About the San Francisco Arts Commission and the Public Art Program The San Francisco Arts Commission (SFAC) is the City agency that champions the arts in San Francisco. We believe that a creative cultural environment is essential to the City’s well-being. Established by charter in 1932, SFAC programs integrate the arts into all aspects of City life. Programs include: Civic Art Collection, Civic Design Review, Community Arts & Education, Cultural Equity Grants, Public Art, SFAC Gallery, Street Artists Licensing, and the San Francisco Symphony Youth and Community Concert Series. The agency’s core values are committed to the principle that all residents have equal access to arts experiences in all disciplines, that programs are provided comprehensively and evenly throughout the City, and that they are innovative and of the highest quality.

The Arts Commission’s Public Art Program was established by the City Arts Enrichment Ordinance in 1969, as one of the first of its kind in the country. The Public Art Program seeks to promote a diverse and stimulating cultural environment to enrich the lives of the city’s residents, visitors and employees. The Program encourages the creative interaction of artists, designers, city staff, officials and community members during the design of City projects in order to develop public art that is specific to the site and meaningful to the community.

About The Pace Gallery The Pace Gallery was founded by Arne Glimcher in Boston in 1960. Three years later, the gallery relocated to New York, setting up its headquarters in Midtown Manhattan. By the early 1980s, Pace was fully established as one of the city’s premier modern and contemporary art venues for painting, sculpture, video, and installation art. Over the years, Pace’s stable has grown to include major international artists and estates of the 20th and 21st centuries. The gallery has mounted nearly 700 exhibitions, including several scholarly shows that have traveled to museums, and has published more than 300 exhibition catalogs. The Pace Gallery will celebrate its fiftieth anniversary this year. The Pace Gallery website: www.thepacegallery.com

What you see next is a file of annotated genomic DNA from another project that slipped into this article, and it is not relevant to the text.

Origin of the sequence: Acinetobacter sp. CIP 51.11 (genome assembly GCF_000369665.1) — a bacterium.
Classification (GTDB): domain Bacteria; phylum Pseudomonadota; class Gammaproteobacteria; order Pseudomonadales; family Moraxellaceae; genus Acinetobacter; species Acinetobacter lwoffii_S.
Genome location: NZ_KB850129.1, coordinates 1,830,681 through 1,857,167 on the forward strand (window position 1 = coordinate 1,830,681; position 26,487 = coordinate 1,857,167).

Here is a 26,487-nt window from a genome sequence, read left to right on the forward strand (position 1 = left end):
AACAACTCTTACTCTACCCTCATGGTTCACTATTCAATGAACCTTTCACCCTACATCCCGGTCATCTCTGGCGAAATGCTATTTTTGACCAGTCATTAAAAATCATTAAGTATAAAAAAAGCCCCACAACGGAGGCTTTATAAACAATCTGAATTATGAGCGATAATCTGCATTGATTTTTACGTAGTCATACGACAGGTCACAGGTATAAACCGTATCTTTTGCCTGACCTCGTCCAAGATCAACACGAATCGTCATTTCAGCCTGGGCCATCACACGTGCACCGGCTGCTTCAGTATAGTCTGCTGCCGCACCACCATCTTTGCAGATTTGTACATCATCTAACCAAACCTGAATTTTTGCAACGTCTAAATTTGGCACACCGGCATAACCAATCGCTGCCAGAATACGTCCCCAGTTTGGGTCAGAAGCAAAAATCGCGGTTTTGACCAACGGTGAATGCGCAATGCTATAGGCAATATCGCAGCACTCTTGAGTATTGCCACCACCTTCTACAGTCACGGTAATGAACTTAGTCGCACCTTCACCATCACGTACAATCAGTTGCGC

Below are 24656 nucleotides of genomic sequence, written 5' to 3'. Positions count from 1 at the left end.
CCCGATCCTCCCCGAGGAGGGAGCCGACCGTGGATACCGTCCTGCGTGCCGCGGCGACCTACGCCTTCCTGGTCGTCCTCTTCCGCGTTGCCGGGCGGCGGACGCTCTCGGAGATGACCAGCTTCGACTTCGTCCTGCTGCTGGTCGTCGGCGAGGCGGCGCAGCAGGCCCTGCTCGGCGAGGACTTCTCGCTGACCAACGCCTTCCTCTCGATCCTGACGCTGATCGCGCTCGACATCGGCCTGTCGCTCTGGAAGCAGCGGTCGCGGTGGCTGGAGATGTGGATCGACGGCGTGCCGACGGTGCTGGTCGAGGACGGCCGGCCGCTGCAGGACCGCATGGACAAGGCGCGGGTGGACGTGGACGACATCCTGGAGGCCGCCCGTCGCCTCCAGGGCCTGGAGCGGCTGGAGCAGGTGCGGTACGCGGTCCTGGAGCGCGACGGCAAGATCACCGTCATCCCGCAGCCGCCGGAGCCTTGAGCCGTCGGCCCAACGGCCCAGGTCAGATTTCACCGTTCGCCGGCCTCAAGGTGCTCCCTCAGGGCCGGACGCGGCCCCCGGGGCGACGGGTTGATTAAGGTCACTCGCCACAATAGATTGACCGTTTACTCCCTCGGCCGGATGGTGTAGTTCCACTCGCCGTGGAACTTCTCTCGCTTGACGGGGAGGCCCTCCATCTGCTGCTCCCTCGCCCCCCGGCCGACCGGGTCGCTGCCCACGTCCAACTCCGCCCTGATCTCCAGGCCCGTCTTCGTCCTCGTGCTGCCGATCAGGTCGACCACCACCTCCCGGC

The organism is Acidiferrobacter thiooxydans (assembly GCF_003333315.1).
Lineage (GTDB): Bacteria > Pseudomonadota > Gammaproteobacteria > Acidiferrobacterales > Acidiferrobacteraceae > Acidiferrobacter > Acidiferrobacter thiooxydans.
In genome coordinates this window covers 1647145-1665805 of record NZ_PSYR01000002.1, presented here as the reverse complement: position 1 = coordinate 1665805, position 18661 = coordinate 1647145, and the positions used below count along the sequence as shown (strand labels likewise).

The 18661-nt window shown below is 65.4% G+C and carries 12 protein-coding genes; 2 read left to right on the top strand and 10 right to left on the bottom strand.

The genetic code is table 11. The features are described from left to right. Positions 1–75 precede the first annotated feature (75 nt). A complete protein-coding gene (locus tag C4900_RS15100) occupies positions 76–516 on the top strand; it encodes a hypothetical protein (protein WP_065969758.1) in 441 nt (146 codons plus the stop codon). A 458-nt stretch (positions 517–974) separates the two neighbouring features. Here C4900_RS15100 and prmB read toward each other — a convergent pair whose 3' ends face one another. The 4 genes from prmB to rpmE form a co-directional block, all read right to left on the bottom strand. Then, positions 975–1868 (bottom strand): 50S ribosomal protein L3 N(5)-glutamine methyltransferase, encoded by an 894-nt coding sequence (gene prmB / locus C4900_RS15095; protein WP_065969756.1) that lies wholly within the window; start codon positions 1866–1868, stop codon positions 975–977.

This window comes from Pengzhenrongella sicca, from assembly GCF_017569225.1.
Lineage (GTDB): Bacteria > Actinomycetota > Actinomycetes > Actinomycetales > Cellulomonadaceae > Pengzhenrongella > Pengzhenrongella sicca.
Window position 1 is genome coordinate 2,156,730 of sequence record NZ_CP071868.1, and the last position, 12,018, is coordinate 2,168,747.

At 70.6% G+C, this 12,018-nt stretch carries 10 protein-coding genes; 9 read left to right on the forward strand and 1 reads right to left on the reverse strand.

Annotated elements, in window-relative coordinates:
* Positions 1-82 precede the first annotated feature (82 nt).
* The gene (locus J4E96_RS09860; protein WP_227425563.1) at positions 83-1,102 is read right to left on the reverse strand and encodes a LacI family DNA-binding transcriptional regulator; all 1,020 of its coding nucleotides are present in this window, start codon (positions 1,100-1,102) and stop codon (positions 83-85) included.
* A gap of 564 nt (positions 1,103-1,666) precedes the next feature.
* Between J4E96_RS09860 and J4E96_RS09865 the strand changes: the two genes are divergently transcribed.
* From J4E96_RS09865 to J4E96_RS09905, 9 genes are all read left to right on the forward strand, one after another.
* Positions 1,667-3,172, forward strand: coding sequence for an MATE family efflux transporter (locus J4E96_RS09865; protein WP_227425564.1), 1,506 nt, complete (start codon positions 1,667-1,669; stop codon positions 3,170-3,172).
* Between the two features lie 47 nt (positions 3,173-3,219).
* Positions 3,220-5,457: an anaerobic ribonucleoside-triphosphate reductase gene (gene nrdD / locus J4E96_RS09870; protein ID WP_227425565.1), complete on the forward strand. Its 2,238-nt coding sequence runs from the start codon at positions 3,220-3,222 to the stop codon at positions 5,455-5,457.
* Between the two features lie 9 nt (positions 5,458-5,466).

Zhang Huan Catalogues/Resources Dziewior, Yilmaz, RoseLee Goldberg, Robert Storr, Miaoji, and Zhang Huan. Zhang Huan. London: Phaidon Press Limited, 2009. Desai, Vishakha N., John J. Mack, Melissa Chiu, Kong Bu, Eleanor Heartney, and Zhang Huan. Zhang Huan: Altered States. New York: Asia Society; Milan: Edizioni Charta; Zhang Huan, 2007.

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Arts Commission and the San Francisco Unified School District Launch Art Impact

FOR IMMEDIATE RELEASE
Media contact:
Kate Patterson, San Francisco Arts Commission
Tel: 415/252-4638 Email: kate.patterson@sfgov.org


SAN FRANCISCO 49ERS TIGHT END VERNON DAVIS TO REVEAL HOW ART HAS IMPACTED HIS LIFE AS PART OF A NEW JOINT INITIATIVE OF THE SAN FRANCISCO ARTS COMMISSION AND THE SAN FRANCISCO UNIFIED SCHOOL DISTRICT

Art Impact, a new speaker series featuring high profile personalities whose lives have been impacted by the arts, will launch on Thursday, May 13, 2010 from 6-8 p.m. at the de Young Museum followed by a special fundraiser for the Vernon Davis Visual Arts Scholarship sponsored by Morton’s Steakhouse.

Click here to RSVP for the free event at the de Young.

49ers Vernon Davis

49ers Vernon Davis

SAN FRANCISCO – April 5, 2010 Director of Cultural Affairs for the San Francisco Arts Commission Luis R. Cancel in conjunction with the Young at Art Festival, a project of the San Francisco Unified School District and the Fine Arts Museum of San Francisco is pleased to announce the launch of Art Impact. A new speaker series, Art Impact will provide a platform to explore and discuss the impact of arts education through the lens of high profile individuals who have a background in the arts, but are not currently working within the art world. The series will kick off with 49ers tight end Vernon Davis, who is an avid admirer of Michelangelo and the Renaissance period and an accomplished visual artist. Mr. Davis alongside Mr. Cancel and Carlos Garcia, SFUSD superintendent will participate in a panel discussion moderated by Dave Clark, co-anchor of  the KTVU Channel 2 Morning News on Thursday, May 13, 2010 from 6-8:00 p.m. at the Koret Auditorium at the de Young Museum in San Francisco. In honor of Art Impact’s inaugural speaker, the San Francisco Unified School District has announced the establishment of the Vernon Davis Visual Arts Scholarship, which will provide tuition support to a San Francisco youth interested in pursuing a career in the visual arts. A fundraising event for the scholarship fund will take place following the panel discussion at Morton’s Steakhouse from 8-11 p.m.  Tickets are $125. For tickets or to make a donation, please visit www.sfartscommission.org/artimpact.

Click here to RSVP for the free event at the de Young.